With all of the research and development that BMW has invested toward developing more sustainable automobiles – think electric-powered cars – over the last decade, it’s not surprising that the iconic German carmaker has turned its attention toward other forms of sustainable transportation – think electric bicycles.
However, instead of simply inserting themselves in an already saturated market of producing electric bicycles, BMW has decided to look further down the road – literally.
Indeed, BMW’s Research, New Technologies and Innovations Division, which is based in Tokyo and Seoul, revealed its latest idea of building a network of bike lanes above street level in the form of a “Hyperloop” that they say could help large metropolitan areas ease both the flow of traffic and reduce carbon emissions by relying solely on electric bicycles as a means of transportation.
Working in collaboration with the School of Automotive Studies and College of Design and Innovation at Tongji University in Shanghai, the “Hyperloop” would be reserved for electric bikes and other electric-powered two-wheel conveyances that would have a maximum speed limit of 15.5 mph.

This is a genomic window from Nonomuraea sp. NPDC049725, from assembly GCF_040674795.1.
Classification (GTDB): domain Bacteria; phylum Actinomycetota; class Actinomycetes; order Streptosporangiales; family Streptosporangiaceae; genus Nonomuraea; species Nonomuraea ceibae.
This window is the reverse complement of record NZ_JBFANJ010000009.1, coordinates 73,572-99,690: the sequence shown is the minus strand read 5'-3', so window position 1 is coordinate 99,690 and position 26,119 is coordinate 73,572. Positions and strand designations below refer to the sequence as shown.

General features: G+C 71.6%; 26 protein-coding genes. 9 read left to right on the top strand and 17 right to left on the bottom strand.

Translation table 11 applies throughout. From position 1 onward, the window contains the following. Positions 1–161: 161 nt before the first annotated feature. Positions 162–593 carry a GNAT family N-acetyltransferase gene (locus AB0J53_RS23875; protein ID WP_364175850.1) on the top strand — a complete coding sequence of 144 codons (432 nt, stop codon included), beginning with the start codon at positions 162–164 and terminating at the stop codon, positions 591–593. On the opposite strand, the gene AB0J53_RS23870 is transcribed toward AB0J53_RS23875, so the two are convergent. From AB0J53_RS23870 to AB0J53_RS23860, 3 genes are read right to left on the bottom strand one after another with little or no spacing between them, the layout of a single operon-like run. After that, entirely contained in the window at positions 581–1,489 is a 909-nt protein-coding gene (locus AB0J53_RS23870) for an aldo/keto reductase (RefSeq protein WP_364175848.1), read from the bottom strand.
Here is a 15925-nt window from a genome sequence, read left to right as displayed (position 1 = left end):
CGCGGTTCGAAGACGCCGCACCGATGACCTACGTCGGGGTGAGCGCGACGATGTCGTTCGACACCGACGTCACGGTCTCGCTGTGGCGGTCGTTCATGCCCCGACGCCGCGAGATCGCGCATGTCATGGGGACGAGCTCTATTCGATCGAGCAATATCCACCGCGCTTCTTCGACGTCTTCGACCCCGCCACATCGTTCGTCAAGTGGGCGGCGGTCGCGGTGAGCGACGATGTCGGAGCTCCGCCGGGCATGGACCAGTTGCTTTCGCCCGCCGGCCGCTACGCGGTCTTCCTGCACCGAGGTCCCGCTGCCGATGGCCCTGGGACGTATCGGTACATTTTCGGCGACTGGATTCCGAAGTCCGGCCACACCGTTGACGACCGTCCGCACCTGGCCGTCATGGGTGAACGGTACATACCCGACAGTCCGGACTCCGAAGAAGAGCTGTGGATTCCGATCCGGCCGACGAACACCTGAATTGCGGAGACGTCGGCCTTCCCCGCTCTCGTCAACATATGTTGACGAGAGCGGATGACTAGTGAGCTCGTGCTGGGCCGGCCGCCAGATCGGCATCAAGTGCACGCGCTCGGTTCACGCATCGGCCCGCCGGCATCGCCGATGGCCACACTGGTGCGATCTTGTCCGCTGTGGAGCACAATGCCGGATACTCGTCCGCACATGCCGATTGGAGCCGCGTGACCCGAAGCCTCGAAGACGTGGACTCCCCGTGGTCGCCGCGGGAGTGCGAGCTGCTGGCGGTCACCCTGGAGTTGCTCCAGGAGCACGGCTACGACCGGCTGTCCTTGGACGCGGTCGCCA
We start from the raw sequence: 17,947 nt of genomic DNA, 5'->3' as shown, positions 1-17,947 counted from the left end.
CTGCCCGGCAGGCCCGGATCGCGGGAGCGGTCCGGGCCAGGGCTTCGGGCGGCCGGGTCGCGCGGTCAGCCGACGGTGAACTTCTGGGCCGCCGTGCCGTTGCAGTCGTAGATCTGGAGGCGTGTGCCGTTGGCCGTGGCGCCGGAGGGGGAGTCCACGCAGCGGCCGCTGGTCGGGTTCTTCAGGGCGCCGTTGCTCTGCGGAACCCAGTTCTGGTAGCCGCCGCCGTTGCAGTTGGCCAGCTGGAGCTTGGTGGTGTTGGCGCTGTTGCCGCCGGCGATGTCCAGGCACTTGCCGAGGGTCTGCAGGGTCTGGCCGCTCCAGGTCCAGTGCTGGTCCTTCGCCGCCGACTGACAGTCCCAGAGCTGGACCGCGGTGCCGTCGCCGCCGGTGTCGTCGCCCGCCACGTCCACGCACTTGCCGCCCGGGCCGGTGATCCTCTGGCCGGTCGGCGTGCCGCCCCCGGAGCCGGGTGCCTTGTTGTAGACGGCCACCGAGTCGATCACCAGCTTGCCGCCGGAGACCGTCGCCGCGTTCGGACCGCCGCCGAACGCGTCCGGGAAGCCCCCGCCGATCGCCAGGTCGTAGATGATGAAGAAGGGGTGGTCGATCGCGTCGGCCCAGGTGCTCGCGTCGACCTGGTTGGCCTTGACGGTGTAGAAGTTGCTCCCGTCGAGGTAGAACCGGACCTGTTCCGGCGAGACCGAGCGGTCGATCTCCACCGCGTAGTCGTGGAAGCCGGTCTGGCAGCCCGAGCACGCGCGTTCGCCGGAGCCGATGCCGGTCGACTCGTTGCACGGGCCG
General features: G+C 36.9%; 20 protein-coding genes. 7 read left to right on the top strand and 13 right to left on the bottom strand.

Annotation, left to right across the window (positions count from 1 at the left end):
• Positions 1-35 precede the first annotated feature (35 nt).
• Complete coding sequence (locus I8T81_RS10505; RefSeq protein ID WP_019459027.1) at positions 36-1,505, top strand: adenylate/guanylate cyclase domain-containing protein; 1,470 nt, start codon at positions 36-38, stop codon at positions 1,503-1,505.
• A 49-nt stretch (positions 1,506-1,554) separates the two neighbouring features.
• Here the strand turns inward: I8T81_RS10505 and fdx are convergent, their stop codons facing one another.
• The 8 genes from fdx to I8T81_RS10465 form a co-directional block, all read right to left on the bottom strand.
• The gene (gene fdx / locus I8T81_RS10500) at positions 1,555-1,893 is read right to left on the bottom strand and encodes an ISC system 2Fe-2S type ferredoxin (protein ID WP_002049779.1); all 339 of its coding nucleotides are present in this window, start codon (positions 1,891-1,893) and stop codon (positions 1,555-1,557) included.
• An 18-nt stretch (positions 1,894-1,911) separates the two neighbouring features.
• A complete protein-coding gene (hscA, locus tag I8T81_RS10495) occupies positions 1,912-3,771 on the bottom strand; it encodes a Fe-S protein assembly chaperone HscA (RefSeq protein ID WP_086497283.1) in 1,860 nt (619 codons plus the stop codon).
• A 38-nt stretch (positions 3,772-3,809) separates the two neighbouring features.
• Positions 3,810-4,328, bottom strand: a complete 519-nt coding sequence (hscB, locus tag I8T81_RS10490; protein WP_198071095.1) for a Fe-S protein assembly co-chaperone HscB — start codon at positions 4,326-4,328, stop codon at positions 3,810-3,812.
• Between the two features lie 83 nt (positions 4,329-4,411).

Similar to a well-designed highway, the “Hyperloop” would feature ramps and sluice systems to handle merging, along with video surveillance and artificial intelligence to monitor the flow of traffic. Moreover, a majority of the network will have a roof over it, as well as a “cooling system with purified rainwater that creates pleasant temperatures and solar power for lighting,” says BMW.
“The best thing is that its modular design and free scalability make the concept essentially suitable for use in any megacity,” BMW adds. “The elevated road is simple and modular in design, and economical to build as a result.”
According to BMW, cyclists won’t be able to ride the “Hyperloop” for free however, as there will be a distance-based fee that will be linked to the rider’s phone.
In addition, the cost of building the “Hyperloop” could be further offset with a rental program, wherein cyclists could rent an electric bicycle similar to other bike-share schemes.
While BMW prides itself with playing a major role in the development of the “Hyperloop”, Elon Musk first conceptualized a similar closed network of roads back in 2013, which relied on inductive magnets to propel passenger pods in massive near-vacuum tubes at speeds as fast as 760 mph (1,200 km/h).
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